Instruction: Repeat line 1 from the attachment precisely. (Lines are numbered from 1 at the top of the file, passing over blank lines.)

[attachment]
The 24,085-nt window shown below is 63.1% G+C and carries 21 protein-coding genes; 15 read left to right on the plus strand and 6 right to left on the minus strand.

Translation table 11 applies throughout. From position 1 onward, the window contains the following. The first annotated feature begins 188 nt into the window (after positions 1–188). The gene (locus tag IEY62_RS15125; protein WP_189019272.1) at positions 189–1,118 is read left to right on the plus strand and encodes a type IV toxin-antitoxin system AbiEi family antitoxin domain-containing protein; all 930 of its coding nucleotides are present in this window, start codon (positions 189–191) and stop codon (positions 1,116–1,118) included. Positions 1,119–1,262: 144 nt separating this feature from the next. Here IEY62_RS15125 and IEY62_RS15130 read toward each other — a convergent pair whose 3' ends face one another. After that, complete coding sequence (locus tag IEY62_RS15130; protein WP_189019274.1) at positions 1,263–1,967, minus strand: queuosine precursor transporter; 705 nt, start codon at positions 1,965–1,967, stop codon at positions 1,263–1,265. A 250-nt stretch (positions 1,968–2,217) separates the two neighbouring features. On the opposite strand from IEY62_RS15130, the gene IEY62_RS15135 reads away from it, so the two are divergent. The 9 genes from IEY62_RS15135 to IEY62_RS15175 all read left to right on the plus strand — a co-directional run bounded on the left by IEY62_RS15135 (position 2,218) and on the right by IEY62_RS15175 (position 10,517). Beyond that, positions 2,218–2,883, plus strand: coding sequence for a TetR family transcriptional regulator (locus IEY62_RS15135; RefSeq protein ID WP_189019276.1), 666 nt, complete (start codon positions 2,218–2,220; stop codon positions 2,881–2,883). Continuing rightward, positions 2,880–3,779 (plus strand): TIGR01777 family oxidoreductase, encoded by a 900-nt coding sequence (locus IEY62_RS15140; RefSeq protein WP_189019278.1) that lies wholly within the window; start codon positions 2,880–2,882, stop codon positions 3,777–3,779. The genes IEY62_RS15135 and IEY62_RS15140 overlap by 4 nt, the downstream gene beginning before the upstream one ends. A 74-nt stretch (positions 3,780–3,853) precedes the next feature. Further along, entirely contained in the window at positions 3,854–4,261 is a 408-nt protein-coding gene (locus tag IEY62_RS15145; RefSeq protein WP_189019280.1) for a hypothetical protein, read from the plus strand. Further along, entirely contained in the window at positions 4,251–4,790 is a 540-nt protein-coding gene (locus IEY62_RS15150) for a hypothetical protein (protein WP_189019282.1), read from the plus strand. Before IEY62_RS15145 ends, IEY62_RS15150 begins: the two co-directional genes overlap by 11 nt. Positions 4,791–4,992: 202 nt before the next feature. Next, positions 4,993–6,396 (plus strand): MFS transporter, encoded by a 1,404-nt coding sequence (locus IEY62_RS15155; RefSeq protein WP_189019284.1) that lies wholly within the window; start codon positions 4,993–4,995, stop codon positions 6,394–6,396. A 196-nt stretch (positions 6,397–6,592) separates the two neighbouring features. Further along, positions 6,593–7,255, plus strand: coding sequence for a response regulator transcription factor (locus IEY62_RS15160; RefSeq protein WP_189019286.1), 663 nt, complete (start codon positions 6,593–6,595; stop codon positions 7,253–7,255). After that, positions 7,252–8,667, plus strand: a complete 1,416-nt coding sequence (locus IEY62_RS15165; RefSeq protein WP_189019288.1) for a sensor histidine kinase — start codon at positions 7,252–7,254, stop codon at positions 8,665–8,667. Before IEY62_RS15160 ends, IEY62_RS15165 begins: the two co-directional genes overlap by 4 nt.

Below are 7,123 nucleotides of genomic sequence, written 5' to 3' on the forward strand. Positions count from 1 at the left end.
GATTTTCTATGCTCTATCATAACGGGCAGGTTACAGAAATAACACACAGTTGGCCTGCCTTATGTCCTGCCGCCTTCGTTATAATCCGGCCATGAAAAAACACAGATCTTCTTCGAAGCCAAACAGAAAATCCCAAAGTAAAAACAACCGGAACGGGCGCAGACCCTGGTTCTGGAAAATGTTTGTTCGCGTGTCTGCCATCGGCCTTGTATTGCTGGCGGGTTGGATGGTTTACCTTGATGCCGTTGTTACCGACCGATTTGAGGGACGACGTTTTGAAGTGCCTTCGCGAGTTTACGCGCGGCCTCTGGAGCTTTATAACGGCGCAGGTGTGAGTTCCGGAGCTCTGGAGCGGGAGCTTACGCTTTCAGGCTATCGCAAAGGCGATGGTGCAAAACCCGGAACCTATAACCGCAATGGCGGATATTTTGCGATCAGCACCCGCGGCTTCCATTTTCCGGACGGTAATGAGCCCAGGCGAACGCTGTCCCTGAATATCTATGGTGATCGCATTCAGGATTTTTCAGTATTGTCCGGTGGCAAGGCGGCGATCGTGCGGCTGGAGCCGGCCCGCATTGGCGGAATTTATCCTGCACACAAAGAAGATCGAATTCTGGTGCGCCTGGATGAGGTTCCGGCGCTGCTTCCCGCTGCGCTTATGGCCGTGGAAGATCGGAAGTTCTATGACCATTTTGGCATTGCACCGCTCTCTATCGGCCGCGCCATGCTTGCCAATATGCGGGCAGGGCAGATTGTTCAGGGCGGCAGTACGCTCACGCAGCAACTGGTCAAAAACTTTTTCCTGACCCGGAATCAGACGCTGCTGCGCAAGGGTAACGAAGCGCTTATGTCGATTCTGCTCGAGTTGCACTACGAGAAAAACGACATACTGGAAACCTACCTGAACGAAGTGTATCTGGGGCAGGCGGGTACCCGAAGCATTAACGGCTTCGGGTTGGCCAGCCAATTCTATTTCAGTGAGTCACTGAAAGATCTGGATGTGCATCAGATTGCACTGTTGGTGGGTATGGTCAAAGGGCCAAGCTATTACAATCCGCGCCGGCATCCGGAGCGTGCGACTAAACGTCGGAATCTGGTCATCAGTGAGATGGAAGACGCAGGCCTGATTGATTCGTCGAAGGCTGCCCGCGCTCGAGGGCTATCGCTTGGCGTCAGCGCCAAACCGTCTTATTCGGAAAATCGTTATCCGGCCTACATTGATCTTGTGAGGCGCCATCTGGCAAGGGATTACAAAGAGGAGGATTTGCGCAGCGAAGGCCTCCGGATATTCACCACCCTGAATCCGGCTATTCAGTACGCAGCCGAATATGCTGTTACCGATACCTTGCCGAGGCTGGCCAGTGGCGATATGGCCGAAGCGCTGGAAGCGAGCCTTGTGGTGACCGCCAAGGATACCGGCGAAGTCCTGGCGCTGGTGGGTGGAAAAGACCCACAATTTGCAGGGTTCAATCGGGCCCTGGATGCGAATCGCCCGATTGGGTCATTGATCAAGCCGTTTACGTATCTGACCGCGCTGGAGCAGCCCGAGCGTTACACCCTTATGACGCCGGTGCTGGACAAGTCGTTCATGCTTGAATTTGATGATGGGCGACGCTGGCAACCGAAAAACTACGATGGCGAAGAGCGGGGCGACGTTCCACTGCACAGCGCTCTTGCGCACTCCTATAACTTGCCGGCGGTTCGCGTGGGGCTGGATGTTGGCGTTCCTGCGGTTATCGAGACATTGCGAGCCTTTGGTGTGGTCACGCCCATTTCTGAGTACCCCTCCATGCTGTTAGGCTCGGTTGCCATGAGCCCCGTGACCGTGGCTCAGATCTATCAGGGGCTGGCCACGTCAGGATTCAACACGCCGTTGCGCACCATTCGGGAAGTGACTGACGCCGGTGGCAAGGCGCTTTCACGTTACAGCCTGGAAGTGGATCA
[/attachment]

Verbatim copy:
The 24,085-nt window shown below is 63.1% G+C and carries 21 protein-coding genes; 15 read left to right on the plus strand and 6 right to left on the minus strand.